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Table of Contents


Part I
Chapter  1
Chapter  2
Chapter  3
Chapter  4
Chapter  5

Part II
Chapter  6
Chapter  7
Chapter  8
Chapter  9

Part III
Chapter 10
Chapter 11
Chapter 12
Chapter 13


Journey Out of Time


Appendix IV


The Calling Up Of Samuel

(1 Samuel 28:5-19)


    When Saul saw the armies of the Philistines, he was afraid, and his heart greatly trembled. And when
Saul enquired of the Lord, the Lord answered him not, neither by dreams, nor by Urim, nor by the prophets.
Then Saul said to his servants, Seek out for me a woman who has a familiar spirit, that I may go to her, and
enquire of her. And his servants said to him, Behold, there is a woman who has a familiar spirit at Endor
(verses 5-7).
     So Saul disguised himself, and put on other raiment, and he went, and two men with him, and they came
to the woman by night: and he said, I pray you, divine unto me by the familiar spirit, and bring up to me him
whom I shall name to you. And the woman said unto him, Behold, you know what Saul [the king] has done,
how he has cut off those who have familiar spirits, and the wizards, out of the land: why, therefore do you
lay a snare for my life, to cause me to die? And Saul sware to her by the Lord, saying, As the Lord lives,
there shall no punishment happen to you for this thing (verses 8-10).


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    Then the woman said, Whom shall I bring up to you? And he said, Bring up Samuel. And when the woman
saw Samuel, she cried with a loud voice: and the woman said to Saul, Why have you deceived me? For you
are Saul! And the king said to her, Do not be afraid. What did you see? (Verses11-13a.)
      She said, I saw gods ascending out of the earth. And he said to her, What form is he? And she said, An old
man is coming up; and he is covered with a mantle. And Saul perceived that it was Samuel, and he stooped
with his face to the ground, and bowed himself (verses13b-14).
     Samuel said to Saul, Why have you disquieted me, bringing me up? Saul answered, I am very distressed:
for the Philistines make war against me, and God has departed from me, and doesn't answer me any more,
neither by prophets nor by dreams: therefore I have called you, that you may make known to me what I
should do (verse15).
     Then Samuel said, Why then do you ask of me, seeing the Lord has departed from you, and is become your
enemy? (For the Lord has done to him, as he had said by me): for the Lord has rent the kingdom out of your
hand, and given it to your neighbour, even to David. Because you obeyed not the voice of the Lord, nor
executed his fierce wrath upon Amalek, therefore the Lord has done this thing unto you this day.
Moreover, the Lord will also deliver Israel with you into the hand of the Philistines, and to-morrow you
and your sons will be with me: the Lord also shall deliver the army of Israel into the hand of the
Philistines." (Verses 16-19).

     This event has proved a most difficult one for commentators. Saul is introduced as a man completely out of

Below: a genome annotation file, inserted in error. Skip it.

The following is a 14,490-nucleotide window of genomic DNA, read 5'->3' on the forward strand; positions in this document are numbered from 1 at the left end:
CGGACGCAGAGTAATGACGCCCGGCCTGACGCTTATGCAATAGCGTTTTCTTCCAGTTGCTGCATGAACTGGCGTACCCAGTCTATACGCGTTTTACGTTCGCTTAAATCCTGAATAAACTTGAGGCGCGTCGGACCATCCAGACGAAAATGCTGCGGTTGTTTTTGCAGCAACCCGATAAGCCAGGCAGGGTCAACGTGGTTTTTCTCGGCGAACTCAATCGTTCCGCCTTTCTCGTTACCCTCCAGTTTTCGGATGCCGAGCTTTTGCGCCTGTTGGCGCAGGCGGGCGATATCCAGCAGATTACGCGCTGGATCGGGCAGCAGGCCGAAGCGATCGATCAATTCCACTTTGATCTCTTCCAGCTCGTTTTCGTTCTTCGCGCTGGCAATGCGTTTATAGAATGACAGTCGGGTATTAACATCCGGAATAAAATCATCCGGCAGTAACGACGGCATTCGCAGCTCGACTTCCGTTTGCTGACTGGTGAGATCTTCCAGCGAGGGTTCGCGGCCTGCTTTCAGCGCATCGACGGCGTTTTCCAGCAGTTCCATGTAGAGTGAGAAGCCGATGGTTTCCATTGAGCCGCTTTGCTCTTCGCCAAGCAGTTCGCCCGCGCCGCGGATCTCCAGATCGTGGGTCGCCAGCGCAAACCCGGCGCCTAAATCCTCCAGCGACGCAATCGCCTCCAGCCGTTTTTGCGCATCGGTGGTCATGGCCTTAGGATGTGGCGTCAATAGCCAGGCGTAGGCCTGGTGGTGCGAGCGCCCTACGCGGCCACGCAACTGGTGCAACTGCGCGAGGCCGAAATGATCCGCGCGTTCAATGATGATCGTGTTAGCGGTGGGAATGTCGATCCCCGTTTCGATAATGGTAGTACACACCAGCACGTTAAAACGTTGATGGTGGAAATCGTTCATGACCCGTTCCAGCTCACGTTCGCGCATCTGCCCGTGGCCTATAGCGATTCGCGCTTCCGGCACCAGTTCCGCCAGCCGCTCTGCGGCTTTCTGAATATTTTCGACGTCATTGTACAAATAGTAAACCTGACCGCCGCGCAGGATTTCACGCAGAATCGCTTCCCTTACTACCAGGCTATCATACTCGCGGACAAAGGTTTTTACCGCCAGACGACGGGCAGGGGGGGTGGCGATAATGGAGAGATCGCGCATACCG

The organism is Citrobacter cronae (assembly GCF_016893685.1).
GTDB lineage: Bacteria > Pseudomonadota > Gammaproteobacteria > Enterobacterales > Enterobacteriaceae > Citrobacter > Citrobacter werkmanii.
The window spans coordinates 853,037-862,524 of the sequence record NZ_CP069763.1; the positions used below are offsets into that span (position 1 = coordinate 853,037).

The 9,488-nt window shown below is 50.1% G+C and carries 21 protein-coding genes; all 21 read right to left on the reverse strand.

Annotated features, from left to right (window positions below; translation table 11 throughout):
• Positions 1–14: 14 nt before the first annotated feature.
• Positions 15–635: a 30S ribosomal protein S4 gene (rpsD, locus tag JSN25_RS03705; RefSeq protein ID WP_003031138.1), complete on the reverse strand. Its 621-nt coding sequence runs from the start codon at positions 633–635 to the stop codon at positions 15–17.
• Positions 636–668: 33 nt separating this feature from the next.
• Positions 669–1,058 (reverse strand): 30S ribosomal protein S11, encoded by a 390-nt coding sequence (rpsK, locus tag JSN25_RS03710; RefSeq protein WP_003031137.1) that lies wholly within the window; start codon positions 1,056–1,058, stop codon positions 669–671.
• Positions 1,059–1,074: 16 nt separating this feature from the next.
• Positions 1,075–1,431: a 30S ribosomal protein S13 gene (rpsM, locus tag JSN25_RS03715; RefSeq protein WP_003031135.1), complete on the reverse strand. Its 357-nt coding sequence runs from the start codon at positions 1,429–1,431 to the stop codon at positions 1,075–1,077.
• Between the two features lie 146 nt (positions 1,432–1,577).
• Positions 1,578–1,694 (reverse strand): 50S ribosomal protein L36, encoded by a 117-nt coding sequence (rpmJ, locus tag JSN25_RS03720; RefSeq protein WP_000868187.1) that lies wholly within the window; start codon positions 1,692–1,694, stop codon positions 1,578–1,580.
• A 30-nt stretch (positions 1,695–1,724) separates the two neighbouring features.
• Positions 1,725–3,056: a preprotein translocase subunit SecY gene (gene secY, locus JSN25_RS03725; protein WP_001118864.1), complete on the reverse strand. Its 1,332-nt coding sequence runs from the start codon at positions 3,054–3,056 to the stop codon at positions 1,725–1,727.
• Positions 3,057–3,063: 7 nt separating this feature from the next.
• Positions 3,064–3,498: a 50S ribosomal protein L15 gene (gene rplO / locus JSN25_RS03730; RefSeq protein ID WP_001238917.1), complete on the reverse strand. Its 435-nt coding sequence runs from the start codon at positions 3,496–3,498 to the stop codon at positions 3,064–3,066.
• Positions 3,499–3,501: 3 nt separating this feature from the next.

fellowship with the Lord who thus no longer responds to his prayers even when he presents his
entreaties through approved channels. He consequently decides to seek supernatural access to the mind
of God by another means. He is informed by his servants of the existence of a medium inhabiting a placed
named Endor, some fifty miles due north of Jerusalem but not far from his then encampment.
      The commentators give divergent views as to what happened. Matthew Henry suggests that it really was
Samuel who was called up from the dead. With this, some apocryphal literature (Ecclesiasticus 46:20)
seems to agree.
     Others have said that Satan posed as Samuel. They base this on the use of the word gods (in verse 13), a
word far more frequently rendered in the singular though it is almost always written as a plural form.

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Sometimes it merely signifies a very important person, such as a judge or one "to whom the word of the
Lord has come" in a special way (see Psalm 82:6 and John 10:35
     Jameison, Fausset, and Brown
(2) take an opposite view, namely, that it was not really Samuel who was
brought up from the dead. They base this on three considerations. (1) The woman was practicing an art
absolutely forbidden by God, and God would not, therefore, resort to such a method of communication with
(2) If God refused to answer Saul personally through the proper channels, it seems highly
improbable that his intention to remain silent would be circumvented by improper means; and (3) the
fact that she appears to have been the only one to have actually seen the apparition could very well have
been a subterfuge to secure her own safety by claiming that she was indeed speaking to Samuel — even if
she was, in fact, deceiving Saul.
     Many suggest that it was a satanically inspired spiritual being of some sort posing as Samuel and
speaking with Samuel's voice. Such a situation is reported even in modern times where loved ones are
supposedly both seen and heard. In this instance, Saul did not actually see Samuel at all. Indeed, this is